A Seller’s Market for Housing

The current housing shortage has been long in the making.

Owning a home has many virtues: it creates stability for a family, supports longer-lasting connections in a community and is a store of wealth for the home owner. For these reasons, home purchases have been both a personal aspiration and a policy priority for generations.

Today, these preferences have led to a fundamental imbalance. Potential buyers are finding a paucity of homes available for purchase.

The stock of homes for sale in the U.S. has fallen to levels last seen in the mid-1990s. Data provider Redfin observes the inventory of homes on the market holding in a range consistently more than a third lower than its pre-pandemic norms. Housing stock has not kept pace with population growth in many parts of the country. Higher interest rates were expected to cool the market, but with supply so constrained, house prices have continued to climb.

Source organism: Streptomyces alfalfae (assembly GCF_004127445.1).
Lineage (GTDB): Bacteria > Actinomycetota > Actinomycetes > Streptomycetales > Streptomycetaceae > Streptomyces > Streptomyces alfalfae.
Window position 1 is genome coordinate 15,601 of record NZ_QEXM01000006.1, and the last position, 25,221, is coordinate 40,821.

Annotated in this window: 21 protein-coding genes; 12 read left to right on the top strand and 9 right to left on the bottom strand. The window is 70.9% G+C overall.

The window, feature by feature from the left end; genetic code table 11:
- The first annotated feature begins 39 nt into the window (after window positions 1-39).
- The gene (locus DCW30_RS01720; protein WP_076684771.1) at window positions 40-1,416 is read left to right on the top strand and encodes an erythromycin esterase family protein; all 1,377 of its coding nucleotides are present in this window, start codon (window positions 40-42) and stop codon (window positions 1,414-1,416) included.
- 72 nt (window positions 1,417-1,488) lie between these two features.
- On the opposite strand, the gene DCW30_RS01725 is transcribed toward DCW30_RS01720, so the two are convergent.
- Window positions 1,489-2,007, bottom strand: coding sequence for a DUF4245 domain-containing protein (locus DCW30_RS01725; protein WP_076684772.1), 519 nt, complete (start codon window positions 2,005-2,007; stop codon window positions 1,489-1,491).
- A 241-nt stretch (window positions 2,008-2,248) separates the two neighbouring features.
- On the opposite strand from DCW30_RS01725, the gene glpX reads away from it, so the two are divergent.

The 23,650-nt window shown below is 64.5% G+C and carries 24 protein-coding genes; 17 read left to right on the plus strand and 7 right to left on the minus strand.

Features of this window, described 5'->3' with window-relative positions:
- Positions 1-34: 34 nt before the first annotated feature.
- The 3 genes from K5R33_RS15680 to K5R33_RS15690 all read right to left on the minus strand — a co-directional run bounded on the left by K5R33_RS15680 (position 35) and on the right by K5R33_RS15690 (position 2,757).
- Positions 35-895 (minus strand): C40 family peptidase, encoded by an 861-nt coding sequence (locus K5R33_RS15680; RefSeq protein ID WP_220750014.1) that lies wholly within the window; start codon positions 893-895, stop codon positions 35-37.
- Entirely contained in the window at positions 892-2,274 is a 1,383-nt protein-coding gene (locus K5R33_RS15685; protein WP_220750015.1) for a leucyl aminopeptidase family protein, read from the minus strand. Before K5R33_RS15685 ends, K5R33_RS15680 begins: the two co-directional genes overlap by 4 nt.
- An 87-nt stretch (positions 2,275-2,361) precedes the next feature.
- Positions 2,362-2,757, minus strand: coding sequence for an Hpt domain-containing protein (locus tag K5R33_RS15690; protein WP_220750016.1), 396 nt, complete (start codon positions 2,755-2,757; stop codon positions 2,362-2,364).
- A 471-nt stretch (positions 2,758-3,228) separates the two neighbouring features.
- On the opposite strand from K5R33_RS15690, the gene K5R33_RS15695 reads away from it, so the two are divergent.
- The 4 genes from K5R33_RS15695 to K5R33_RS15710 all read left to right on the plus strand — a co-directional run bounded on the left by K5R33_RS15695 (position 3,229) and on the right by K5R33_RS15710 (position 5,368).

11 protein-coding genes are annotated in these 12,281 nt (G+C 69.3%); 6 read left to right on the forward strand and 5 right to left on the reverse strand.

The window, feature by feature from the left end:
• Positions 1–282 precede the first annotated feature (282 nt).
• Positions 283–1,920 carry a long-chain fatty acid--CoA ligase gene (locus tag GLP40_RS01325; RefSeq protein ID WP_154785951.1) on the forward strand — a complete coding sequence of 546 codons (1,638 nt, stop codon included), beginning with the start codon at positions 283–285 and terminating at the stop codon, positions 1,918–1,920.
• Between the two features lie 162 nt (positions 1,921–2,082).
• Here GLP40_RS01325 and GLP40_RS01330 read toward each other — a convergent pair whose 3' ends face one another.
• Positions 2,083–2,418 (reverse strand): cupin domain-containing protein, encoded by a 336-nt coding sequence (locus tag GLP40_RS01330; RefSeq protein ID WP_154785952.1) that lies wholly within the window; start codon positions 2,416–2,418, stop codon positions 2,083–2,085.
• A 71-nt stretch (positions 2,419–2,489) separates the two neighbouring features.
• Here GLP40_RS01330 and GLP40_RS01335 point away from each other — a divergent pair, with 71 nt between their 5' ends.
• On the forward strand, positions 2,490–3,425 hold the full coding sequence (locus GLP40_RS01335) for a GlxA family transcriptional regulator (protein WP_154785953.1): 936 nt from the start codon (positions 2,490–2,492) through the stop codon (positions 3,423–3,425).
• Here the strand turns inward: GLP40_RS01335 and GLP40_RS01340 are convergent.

We can now look back on the pre-pandemic economic cycle and say that housing was under-built. After a housing bubble ignited a global financial crisis, caution from home builders was understandable. Residential investors were once bitten, twice shy. However, the steady recovery has equipped more consumers to step into home ownership; Millennials are ready to buy.

And then the stay-at-home urgency of the pandemic further distorted housing markets. The need for home office space prompted a rush to purchase homes and/or relocate in 2020 and 2021, leaving inventories depleted.